Crina Boroş is an investigative journalist reporting on HSBC leaks, UK and offshore money-laundering, Afghan victims’ compensation, women’s rights, EU lobbying, workers’ abuse, civil service transparency and accountability. She specialises in data journalism / CAR, cross-border, freedom of information and undercover reporting. She has produced front-page headline-generating features, statistical analysis and watchdog reporting. She is a CAR trainer and member of Investigative Reporters and Editors (IRE).


Dr Yemisi Akinbobola is an award-winning journalist, academic and media entrepreneur. She is the founder and publisher of IQ4News, and a freelance writer for the United Nations Africa Renewal magazine. She is also a visiting lecturer and researcher in media and journalism at Birmingham City University, with an interest in digital journalism and African feminism. For her doctoral thesis, she conducted a comparative analysis of the relationship between the media and the state in Nigeria and South Africa. She has also worked in the charity sector where she has several years’ experience in communication management.

Florian Ramseger is a Tableau product specialist; he helps people see and understand their data using Tableau Public. He has a background in economics, statistics and data visualisation. Prior to joining Tableau, he worked for international organisations and in academia.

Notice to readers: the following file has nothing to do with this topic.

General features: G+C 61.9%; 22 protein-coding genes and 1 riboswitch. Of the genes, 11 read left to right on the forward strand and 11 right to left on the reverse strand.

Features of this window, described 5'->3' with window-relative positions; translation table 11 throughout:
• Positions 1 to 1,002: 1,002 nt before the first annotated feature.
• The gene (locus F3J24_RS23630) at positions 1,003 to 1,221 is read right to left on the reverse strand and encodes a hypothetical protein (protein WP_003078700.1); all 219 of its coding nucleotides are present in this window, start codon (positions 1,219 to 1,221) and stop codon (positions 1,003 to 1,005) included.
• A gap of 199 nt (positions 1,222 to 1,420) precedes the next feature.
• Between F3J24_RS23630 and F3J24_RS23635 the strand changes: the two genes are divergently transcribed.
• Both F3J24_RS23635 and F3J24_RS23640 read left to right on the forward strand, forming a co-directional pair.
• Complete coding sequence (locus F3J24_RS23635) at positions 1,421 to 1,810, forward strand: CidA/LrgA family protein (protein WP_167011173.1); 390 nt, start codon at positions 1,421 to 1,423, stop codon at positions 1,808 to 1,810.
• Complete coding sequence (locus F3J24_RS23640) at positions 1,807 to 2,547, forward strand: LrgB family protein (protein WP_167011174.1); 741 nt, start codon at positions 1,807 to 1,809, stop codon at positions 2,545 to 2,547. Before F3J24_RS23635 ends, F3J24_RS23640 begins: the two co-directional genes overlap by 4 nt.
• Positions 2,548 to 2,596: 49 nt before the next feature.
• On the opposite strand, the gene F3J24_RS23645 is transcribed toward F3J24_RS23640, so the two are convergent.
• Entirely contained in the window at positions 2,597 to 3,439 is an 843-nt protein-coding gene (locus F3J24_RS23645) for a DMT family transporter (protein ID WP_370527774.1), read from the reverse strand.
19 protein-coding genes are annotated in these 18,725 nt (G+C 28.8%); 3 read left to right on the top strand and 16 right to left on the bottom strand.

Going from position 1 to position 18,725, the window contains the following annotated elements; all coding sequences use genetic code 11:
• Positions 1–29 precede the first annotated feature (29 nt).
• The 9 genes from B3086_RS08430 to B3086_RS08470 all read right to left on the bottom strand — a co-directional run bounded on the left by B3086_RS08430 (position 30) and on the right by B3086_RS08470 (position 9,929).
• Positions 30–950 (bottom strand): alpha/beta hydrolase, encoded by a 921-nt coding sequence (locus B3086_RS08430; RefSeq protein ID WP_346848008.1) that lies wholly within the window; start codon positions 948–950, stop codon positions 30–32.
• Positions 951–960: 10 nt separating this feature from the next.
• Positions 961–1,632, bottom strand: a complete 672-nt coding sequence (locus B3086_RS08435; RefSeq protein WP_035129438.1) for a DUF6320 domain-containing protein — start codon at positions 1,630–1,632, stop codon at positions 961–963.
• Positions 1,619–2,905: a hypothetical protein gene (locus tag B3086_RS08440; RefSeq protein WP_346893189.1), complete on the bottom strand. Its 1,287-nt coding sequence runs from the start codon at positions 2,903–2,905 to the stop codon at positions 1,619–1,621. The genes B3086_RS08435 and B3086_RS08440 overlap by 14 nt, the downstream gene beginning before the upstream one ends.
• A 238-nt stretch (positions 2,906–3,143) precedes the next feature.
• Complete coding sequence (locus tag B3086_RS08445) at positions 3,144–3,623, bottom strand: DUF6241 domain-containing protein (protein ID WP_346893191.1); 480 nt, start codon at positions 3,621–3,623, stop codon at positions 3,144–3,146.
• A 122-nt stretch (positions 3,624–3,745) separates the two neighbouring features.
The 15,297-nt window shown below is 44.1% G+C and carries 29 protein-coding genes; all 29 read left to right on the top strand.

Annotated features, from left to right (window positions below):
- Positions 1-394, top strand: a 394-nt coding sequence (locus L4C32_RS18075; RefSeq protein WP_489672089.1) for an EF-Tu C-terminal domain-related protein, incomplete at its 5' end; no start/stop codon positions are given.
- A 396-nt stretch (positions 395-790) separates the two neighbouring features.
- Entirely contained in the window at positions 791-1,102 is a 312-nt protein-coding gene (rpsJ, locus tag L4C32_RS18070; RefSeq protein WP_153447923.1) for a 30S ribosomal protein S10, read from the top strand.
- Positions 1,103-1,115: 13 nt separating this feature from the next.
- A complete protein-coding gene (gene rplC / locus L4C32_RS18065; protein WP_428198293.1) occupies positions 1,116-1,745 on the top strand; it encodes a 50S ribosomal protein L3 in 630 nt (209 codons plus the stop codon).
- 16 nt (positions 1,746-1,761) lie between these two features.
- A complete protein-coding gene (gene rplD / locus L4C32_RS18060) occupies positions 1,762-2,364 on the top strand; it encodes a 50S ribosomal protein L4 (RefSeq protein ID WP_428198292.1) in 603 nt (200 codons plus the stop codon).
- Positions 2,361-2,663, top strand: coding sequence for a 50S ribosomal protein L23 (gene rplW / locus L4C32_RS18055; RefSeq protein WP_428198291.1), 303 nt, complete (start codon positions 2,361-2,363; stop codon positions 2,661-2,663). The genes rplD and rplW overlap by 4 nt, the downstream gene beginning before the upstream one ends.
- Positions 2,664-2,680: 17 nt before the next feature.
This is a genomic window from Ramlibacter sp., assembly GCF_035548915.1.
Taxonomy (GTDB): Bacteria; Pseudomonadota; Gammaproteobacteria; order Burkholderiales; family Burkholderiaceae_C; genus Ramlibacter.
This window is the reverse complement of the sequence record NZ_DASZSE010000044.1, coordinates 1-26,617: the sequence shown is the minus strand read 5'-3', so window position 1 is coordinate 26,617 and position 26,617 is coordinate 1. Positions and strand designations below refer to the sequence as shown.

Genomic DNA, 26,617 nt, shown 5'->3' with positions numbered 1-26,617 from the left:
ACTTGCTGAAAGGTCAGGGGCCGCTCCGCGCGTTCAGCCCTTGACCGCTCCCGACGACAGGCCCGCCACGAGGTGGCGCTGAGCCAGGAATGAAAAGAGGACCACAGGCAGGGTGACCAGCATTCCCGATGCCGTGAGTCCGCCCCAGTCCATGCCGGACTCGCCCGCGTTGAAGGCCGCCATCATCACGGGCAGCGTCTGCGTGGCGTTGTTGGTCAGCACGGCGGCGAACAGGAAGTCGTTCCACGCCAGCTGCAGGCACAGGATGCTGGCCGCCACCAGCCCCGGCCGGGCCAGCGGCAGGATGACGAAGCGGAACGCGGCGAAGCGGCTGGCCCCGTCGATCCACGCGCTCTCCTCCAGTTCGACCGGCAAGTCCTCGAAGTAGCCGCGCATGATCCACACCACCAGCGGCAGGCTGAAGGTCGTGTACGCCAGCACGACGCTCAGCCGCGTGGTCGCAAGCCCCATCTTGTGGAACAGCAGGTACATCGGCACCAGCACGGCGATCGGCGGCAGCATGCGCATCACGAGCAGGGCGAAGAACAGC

Hazel Healy joined New Internationalist magazine as a co-editor in 2011. She's worked as a journalist for the past 10 years, specialising in international stories on social justice themes - such as land grabs, climate change and life after Ebola - for outlets including the BBC, LA Times, Agencia EFE and the Guardian.

elvisphoto.com Rikard Westman

Helena Bengtsson is the editor, data projects at the Guardian in London. She previously worked as the database editor at Sveriges Television, Sweden’s national television broadcaster. In 2006 and 2007, she was database editor at the Center for Public Integrity in Washington, DC. In 2010, she was awarded the Stora Journalistpriset (Great Journalism Award) for Valpejl.se, a website profiling every candidate in that season’s Swedish elections.

Henk van Ess is obsessed by finding news in data.  European media houses, like Axel Springer, Persgroep, the European Broadcasting Union and Schibsted love his literal and lateral thinking and hire Henk on a regular basis to spill his secrets. He rarely appears at public conferences, so this is your chance to find out the best tricks in internet research. Henk is a member of the investigation team at Bellingcat.